A few years ago I went over to a South Beach hotel where Julian McMahon and Dylan Walsh were shooting some promo material for Nip/Tuck. We were chatting about some of the story lines for the upcoming season, which ones they liked and which ones they didn't, when Walsh -- who played Dr. Sean McNamara on the show -- began to get nervous. "I don't want to go down that road, acting like I'm running the show," he said before changing the subject. "Because then I might get a real surprise in the next script: 'Sean, standing on a corner, is suddenly run over by a runaway beer truck'."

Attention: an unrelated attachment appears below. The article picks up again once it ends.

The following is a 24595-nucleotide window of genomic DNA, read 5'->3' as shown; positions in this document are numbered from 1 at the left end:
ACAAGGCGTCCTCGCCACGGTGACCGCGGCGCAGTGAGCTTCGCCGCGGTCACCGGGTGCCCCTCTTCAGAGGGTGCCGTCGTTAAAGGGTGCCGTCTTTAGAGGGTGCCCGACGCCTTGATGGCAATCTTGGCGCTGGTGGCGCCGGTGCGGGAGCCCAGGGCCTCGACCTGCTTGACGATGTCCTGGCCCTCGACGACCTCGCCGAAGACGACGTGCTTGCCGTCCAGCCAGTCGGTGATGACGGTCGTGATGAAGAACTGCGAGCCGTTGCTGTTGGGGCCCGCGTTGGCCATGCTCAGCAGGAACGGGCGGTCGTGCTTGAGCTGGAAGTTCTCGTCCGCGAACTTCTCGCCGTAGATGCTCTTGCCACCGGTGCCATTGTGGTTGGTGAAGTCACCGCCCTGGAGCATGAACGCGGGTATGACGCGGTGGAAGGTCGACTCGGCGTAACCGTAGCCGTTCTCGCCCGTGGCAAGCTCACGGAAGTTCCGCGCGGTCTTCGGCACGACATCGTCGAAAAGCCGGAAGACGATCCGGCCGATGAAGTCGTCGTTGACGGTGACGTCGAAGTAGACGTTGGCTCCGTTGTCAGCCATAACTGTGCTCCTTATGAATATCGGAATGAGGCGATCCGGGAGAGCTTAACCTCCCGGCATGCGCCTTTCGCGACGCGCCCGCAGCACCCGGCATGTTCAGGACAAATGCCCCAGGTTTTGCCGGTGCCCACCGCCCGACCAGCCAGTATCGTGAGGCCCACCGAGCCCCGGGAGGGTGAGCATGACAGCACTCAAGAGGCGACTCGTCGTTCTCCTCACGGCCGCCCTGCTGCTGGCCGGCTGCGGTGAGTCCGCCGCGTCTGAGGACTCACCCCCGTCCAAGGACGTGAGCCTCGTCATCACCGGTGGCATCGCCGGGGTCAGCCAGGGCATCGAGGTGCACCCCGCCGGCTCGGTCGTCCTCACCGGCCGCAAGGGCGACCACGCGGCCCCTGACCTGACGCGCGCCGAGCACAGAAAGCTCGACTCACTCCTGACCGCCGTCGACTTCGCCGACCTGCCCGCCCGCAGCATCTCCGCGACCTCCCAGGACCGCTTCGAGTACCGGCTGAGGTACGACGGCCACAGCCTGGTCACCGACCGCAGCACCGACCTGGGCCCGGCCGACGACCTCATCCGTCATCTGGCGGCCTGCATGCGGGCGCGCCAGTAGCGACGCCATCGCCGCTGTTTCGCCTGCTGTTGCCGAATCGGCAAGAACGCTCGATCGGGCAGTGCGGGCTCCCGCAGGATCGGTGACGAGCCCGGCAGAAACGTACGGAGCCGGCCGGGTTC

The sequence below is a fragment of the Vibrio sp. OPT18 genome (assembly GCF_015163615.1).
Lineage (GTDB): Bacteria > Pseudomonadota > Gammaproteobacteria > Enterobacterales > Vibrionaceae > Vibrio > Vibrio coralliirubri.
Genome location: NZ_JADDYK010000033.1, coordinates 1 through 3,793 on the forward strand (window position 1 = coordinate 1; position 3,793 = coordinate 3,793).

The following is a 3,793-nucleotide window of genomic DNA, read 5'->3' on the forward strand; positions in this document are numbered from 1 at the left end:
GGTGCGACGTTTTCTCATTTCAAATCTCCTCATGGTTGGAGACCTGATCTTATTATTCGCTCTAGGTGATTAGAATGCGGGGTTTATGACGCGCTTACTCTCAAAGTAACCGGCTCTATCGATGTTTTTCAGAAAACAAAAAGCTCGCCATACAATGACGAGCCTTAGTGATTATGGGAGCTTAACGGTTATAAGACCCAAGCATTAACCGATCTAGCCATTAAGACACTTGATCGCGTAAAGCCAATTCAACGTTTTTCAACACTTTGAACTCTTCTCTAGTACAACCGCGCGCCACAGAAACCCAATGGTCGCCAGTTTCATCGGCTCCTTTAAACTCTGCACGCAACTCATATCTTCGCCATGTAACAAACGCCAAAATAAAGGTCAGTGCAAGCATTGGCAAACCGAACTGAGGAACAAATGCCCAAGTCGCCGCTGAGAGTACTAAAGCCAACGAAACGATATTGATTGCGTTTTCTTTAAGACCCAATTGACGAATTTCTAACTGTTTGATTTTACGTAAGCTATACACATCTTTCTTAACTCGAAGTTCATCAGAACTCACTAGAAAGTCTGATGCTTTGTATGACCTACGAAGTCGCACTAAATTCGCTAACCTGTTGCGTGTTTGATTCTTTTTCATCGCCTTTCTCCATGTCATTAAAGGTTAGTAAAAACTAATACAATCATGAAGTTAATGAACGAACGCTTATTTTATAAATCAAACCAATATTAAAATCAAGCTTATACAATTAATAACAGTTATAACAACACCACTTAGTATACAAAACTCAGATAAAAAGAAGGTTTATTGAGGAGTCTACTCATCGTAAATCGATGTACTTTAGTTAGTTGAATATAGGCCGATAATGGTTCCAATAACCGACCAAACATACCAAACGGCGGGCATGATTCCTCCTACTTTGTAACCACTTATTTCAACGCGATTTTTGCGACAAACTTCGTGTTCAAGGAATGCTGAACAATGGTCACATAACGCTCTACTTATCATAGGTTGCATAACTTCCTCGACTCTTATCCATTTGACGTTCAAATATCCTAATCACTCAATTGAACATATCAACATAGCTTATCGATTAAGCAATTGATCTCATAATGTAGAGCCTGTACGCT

It turns out that wasn't a fanciful fear. The Wall Street Journal has a fabulous story about how TV screenwriters use their scripts to avenge personal and professional slights. That bitchy high school girl who wouldn't give you a second look? Write her into Frasier as an alcoholic. A boss treated you badly? Put his name on a tombstone in The Sopranos. Michael Moriarty wants too much money on Law & Order? Wow, suddenly his character Benjamin Stone is resigning from the prosecutor's staff in disgrace. My absolute favorite was the writer who was crossed by comedian Elayne Boosler. And years later, a character on Boston Commonis have trouble with airport security after making a wisecrack about a bomb. "You're going to arrest me for telling a stupid joke?" he demands. "Then why don't you arrest Elayne Boosler?'"